During the education and professional advancement/mentoring of future scientists it has to be ensured that they are taught the rules for assuring a good scientific practice. A particular interest must be taken in their observance.
Conflicts of Interests
Factual conflicts of interests can not be prevented among scientists. They should be laid open. Conflicts or discrepancies concerning scientific work are settled by a confident (ombudsman) determined by the Internes Wissenschaftliches Komitee (IWK) of the AIP. The IWK is a committee freely elected by the scientific employees of the institute in concordance with the foundation charter of the AIP supporting the foundation directorate in questions of scientific work and the scientific goal of the AIP. The confident shall belong to the circle of scientists at the AIP. Managing scientists of the AIP (Scientific director, department and working group heads) may not be appointed. The ombudsman performs his duty honorarily, independently and free from directives. The tenure is 3 years, a renewed appointment is possible.
Procedures for Handling Scientific Malpractice
- If the strong suspicion of a scientific malpractice exists the directorate of the AIP must be informed. Charges and grounds have to be written down.
- If the scientific directorate is itself under such a suspicion of scientific malpractice the chairman of the scientific advisory board must be informed. He decides on the further procedures.
- The Scientific directorate or chairman of the scientific advisory board, respectively, is asked to find out all facts which are relevant for the expressed charges. If necessary he may include impartial employees of the AIP or external appraisers.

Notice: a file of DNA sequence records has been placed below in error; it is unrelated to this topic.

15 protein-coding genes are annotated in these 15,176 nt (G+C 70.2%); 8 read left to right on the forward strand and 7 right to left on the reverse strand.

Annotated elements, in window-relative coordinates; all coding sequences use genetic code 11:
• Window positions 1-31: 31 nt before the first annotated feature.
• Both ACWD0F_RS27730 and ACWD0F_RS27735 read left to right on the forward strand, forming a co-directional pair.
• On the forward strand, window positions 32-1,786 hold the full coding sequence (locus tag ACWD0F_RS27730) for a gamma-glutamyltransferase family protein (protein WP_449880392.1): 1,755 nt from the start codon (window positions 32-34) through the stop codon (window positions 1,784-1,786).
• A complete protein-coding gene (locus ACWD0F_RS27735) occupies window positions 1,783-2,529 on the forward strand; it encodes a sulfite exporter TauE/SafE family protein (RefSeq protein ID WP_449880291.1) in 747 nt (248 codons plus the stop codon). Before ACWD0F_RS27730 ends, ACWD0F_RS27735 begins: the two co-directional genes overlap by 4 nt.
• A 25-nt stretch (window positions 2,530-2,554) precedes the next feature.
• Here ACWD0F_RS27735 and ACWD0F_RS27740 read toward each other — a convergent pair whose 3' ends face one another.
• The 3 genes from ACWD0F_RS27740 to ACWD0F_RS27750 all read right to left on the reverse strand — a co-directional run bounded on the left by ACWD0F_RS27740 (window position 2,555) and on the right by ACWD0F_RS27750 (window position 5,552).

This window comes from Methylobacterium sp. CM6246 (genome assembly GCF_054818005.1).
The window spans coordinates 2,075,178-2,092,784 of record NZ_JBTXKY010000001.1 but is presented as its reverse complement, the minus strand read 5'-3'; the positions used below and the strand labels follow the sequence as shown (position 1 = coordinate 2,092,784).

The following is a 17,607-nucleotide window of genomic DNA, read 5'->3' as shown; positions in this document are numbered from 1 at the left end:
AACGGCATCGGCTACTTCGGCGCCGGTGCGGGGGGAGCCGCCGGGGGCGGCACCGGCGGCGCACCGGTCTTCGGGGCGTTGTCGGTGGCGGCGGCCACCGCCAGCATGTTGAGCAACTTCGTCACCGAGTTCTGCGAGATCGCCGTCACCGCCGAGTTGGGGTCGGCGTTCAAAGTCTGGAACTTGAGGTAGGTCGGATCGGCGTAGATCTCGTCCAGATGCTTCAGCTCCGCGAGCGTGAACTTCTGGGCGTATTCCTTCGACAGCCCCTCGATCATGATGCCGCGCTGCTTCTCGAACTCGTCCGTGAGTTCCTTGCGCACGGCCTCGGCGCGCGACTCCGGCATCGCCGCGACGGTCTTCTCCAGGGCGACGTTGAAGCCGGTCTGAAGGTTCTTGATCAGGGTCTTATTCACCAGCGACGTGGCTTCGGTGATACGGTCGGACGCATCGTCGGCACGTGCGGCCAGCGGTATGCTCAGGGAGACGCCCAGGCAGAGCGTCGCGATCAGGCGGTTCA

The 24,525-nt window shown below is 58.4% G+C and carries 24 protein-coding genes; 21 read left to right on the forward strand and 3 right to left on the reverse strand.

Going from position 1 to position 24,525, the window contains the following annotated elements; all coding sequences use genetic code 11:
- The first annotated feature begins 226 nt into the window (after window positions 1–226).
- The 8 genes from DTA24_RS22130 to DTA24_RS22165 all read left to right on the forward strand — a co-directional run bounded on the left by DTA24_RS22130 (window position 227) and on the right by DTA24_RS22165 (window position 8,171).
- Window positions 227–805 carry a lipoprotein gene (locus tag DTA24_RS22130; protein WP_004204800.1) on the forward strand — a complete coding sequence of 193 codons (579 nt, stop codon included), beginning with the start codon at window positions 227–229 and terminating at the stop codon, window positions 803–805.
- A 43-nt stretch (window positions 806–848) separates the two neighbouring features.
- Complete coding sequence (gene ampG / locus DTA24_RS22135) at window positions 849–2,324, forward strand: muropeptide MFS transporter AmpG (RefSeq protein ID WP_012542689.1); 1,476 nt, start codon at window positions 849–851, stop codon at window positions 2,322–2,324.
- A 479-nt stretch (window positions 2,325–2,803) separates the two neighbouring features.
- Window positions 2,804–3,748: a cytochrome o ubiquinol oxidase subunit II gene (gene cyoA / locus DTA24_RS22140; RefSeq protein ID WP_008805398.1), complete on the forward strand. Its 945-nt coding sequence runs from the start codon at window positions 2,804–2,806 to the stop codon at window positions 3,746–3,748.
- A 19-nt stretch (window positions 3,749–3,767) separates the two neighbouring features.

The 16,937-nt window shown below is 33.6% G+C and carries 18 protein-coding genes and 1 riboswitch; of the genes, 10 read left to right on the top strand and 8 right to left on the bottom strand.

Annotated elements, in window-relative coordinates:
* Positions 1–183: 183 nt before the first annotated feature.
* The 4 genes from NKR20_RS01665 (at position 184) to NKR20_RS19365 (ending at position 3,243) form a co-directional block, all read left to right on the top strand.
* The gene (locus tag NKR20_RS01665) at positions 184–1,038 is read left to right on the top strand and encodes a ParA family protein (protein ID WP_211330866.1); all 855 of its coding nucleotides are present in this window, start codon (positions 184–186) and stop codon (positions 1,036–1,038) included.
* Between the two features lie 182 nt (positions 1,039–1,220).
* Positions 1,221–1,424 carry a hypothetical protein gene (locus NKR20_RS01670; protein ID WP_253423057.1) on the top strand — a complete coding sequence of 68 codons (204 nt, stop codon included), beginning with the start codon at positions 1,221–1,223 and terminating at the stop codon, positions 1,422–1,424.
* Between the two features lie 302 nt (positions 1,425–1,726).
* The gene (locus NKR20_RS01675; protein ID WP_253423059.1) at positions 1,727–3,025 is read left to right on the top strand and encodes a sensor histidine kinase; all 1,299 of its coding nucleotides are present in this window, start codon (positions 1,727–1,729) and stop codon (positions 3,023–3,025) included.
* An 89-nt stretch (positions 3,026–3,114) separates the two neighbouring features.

- The/those person(s) who are suspected to have committed a malpractice should have the opportunity to provide statement by the latest one week after the charge has been made. Therefore, he/she/they have to be able to assess all information that led to the charge.
- The scientific directorate or chairman of the scientific advisory board, respectively, may decide not to disclose names of informants at first. If persons that make the charges are in a state of dependence from the/those person(s) who are charged with scientific malpractice they generally have the right of anonymity during the investigation and as long as the charge can be seen as justified.
- The person concerned must have a period of at least 10 days for his statement.
- Based on the investigation and the statement of the/those person(s) concerned the directorate or scientific advisory board, respectively, has to decide if scientific malpractice has to be regarded as proven.
- If the directorate or scientific advisory board can reach no conclusive opinion or is charged with prejudice on part of the/those person(s) concerned he may relegate the investigation to the board of enquiry of the WGL.
- The/those person(s) charged must independently from his/her/their personal rights that have to be observed have all possibilities to cite circumstances or facts or provide material, respectively, which is necessary for his/her/their exculpation. He may at any time have access to all records and ask for information as long as point 6 is not disregarded.
- If the charge of scientific malpractice is proved positively the directorate and the scientific advisory board, respectively, must, among others, decide about consequences according to employment law, civil law and criminal law.
- If the charge of scientific malpractice is proved wrong all steps have to be taken to rehabilitate where required the damaged esteem of the/those person(s) concerned.
The "Rules for assuring a good scientific practice at the AIP and procedures for coping with scientific malpractice" are ratified by the notification in the institute.
Potsdam, 2002 April 29
Prof. Dr. K.G. Strassmeier
Scientific Chairman, Speaker
Peter A. Stolz
Dr. Matthias Steffen